SCAMFest 2017: My Time with the 9th Street Hooligans

Hi guys! Izzy back with another blog.

Keeping in a bit of tradition, I’m gonna talk to y’all about my experiences with a capella, which is one of the primary structured things that I do for fun. I’ve written about a capella two other times, once before I was involved, and once right after my first SCAMFest with the 9th Street Hooligans (9SH). I’ve continued on with them, and will definitely be a member until I graduate, because I really can’t imagine not hanging out with these nerds.

A group photo of the 9th Street Hooligans, dressed in their signature black and purple outfits.

The 9th Street Hooligans Lineup in Winter 2017.

When I started a capella, there was a pretty decent Mudd presence in 9SH, but last year it was a bit overwhelming. In fact, 10 of the 17 people in above picture are Mudders. Although those numbers have decreased with a lot of seniors in the group graduating, and people leaving because of other commitments, I think the experience of being in a performance club with so many Mudders was something really powerful for me, and helped me re-contextualize what it meant to be a Mudder in a way that other environments couldn’t. I’m also kind of a reserved person (in some ways) so a capella was also my best environment to get to know people from the other colleges, and find out from them what the culture of the other schools was like, and what people cared about at the other schools.

Students enjoy dinner at last year's 9th street hooligans retreat in Big Bear.

Dinner at 9SH’s retreat from last year, to Big Bear.

A 9th Street Hooligans group selfie from this year's retreat to Big Bear.

And a picture from THIS year’s trip to Big Bear.

I’ve gotten to spend a lot of time with my fellow Hooligans, in and out of practice. I’ve had classes and projects with some of them, we’ve been sailing, and we’ve gone on a couple of retreats. These were all really great experiences, and I think that everyone in the group is such a great person. But if I’m being honest, I don’t think that most of them are the types of people that I would think I could easily be friends with. And I think I need to kind of reconsider how I look at other people, and relationships, because the Hooligans are great, and I’d love to have more people like them in my life! Having a club activity where I interact with a lot of people from different environments and with different interests than me has been a really great and powerful thing for me.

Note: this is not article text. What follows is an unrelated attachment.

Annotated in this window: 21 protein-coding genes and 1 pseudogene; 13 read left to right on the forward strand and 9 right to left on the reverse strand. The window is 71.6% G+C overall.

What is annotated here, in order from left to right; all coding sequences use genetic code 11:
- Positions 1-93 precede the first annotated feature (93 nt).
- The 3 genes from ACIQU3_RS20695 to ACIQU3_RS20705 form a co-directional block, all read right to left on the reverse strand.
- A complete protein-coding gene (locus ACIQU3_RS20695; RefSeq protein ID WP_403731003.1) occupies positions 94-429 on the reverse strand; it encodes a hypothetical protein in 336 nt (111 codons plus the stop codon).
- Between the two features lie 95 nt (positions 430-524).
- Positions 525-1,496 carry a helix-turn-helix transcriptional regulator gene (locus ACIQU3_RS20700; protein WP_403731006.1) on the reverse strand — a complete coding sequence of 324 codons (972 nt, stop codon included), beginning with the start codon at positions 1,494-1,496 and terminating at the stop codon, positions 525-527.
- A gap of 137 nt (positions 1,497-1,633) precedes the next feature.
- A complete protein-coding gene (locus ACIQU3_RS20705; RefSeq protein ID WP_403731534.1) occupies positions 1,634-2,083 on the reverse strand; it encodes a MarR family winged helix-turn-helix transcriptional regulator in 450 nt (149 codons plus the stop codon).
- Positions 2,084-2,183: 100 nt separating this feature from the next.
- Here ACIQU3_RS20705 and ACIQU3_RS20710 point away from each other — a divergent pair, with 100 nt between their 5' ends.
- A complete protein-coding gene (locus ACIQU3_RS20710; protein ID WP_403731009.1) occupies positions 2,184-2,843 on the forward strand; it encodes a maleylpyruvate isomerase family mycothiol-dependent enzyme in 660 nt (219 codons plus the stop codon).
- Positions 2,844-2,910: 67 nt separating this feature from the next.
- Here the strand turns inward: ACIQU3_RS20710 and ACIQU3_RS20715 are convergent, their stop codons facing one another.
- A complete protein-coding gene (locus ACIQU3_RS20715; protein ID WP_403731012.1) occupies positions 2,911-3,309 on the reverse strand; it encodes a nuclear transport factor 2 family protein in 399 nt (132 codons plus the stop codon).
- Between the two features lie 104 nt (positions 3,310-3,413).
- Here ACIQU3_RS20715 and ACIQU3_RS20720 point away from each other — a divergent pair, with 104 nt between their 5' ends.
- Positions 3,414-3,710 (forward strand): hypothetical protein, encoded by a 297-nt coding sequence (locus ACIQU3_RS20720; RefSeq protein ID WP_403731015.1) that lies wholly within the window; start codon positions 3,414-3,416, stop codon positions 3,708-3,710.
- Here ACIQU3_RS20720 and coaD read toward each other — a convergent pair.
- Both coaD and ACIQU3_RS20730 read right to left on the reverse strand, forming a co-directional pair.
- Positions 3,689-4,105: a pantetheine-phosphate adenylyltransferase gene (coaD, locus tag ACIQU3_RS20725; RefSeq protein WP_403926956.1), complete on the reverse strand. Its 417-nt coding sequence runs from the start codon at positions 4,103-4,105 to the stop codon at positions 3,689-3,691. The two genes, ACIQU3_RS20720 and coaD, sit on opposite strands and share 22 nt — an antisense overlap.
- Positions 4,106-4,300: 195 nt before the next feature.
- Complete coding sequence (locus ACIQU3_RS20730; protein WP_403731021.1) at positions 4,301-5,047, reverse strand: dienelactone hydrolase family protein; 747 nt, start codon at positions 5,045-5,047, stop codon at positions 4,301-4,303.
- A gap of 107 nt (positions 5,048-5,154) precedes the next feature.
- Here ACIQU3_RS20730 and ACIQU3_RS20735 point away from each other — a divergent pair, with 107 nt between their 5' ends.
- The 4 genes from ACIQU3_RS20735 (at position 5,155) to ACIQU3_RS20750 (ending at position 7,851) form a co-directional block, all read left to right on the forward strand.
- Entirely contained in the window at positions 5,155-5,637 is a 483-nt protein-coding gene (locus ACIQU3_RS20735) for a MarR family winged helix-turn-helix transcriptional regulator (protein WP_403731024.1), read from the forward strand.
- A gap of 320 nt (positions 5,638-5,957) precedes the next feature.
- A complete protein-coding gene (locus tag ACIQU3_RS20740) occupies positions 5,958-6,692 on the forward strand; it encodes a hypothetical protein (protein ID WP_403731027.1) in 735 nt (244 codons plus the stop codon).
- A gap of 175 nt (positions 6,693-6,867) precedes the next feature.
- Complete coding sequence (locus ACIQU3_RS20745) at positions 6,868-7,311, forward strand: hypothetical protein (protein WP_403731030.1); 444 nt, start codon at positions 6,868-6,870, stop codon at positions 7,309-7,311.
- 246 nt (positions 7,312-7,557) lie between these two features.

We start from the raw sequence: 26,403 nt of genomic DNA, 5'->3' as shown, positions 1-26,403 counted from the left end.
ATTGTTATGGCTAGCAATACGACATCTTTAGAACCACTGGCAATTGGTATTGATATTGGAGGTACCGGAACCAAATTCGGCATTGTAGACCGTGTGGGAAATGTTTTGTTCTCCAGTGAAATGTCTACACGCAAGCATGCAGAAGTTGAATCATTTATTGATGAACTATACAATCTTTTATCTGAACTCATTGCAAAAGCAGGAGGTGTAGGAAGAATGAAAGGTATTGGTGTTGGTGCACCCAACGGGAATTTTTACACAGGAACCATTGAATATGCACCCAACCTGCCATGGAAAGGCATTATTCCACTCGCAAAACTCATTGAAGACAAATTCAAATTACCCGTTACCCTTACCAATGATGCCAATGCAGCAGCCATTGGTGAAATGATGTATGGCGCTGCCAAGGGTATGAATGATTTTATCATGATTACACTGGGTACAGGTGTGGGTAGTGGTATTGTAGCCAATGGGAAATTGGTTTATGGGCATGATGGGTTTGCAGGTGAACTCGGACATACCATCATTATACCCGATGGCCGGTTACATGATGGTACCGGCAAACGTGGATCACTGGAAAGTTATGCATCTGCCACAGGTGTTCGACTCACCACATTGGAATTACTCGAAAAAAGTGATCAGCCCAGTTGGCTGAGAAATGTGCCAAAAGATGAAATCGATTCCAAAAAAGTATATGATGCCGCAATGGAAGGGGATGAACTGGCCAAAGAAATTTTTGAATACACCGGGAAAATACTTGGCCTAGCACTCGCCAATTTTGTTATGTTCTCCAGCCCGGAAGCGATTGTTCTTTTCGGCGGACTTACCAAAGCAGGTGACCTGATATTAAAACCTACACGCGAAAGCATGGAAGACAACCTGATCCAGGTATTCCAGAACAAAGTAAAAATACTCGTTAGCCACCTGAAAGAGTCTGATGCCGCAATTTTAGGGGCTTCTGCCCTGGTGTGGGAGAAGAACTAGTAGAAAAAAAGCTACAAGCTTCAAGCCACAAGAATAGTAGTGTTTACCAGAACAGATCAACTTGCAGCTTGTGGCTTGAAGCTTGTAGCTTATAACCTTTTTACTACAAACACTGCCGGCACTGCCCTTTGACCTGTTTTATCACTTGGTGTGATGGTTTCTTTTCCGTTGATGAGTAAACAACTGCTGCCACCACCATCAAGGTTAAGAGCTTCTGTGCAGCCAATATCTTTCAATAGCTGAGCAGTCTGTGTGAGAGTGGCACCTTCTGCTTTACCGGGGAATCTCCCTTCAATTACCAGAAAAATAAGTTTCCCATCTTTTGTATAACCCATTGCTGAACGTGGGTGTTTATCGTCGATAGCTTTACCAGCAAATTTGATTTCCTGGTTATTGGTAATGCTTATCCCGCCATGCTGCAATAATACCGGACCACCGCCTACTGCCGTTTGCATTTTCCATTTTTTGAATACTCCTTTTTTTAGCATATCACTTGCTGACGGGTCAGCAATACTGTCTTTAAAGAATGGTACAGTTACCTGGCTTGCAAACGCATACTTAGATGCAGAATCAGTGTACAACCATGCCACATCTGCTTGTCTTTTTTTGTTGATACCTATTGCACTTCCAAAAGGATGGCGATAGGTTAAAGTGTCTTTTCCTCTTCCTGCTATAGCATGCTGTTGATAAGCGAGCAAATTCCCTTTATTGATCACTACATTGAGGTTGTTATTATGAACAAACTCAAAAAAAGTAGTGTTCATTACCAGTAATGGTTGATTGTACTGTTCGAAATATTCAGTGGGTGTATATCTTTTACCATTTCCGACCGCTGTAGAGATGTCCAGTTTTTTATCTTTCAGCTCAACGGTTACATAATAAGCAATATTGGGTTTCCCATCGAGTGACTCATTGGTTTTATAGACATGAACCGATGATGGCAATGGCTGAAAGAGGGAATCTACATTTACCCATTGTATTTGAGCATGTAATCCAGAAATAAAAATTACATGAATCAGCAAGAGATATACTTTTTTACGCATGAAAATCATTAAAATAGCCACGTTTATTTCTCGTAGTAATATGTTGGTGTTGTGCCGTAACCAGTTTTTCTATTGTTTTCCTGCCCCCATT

Alexis and Shivali sing a duet on stage with the other "hooligans" accompanying behind them.

Alexis Nicole (SC ’17) and Shivali Joshi (CMC ’19) in a duet at last year’s final concert.

A capella was also one of the first environments where I had to deal with getting to know seniors pretty well, and really incorporate their energy and presence into part of my experience, but then have them be gone. In particular this was true for Justis Allen, a senior who I knew from BLAM (Black Lives at Mudd), who I often asked for CS advice, and who I really got to know and appreciate as being part of a capella. And it’s weird for people to transition out of your life like that. I moved a lot when I was younger, and I think there’s a really different dynamic of you moving away from someone and them moving away from you.

A selfie of Izzy and Justis

Me and Justis at an event earlier this year, when he visited.

Obviously one of the big parts of a cappella is performance, and I think that being part of a performance environment, particularly one that promotes personal expression, is really great for me. Though I can be a bit shy and nervous, I also have a part of me which is charismatic and silly. I’m a bit of a ham, for no better phrase. 9SH is a group that really prioritizes humor, and gives me a unique opportunity to have fun, and be goofy, without judgement.

An outtake from backstage during a 9th Street Hooligans performance, with laughter and silly poses.

We’re goofy. We’re real goofs.

A couple of weekends ago, we did SCAMFest (Southern California A capella Music Festival), for my second time. I was really nervous, honestly. On stage my mouth shook, and I know that there were mistakes that I made. I didn’t think that we did as stunningly well as some of the other groups, and I know that some of them put in more time and professional polish into the things that they do. But when it comes down to it, I don’t think that I really care about that. I got to work on the things that I did with a group of people who I love, and we went up there and had fun, and gave the audience an opportunity to have a lot of fun as well. The Hooligans provide me with community, expression, and self-confidence that I don’t think I get anywhere else at Mudd, and that’s something very, very important to me.9th Street Hooligans sit in the rows of an auditorium for a group photo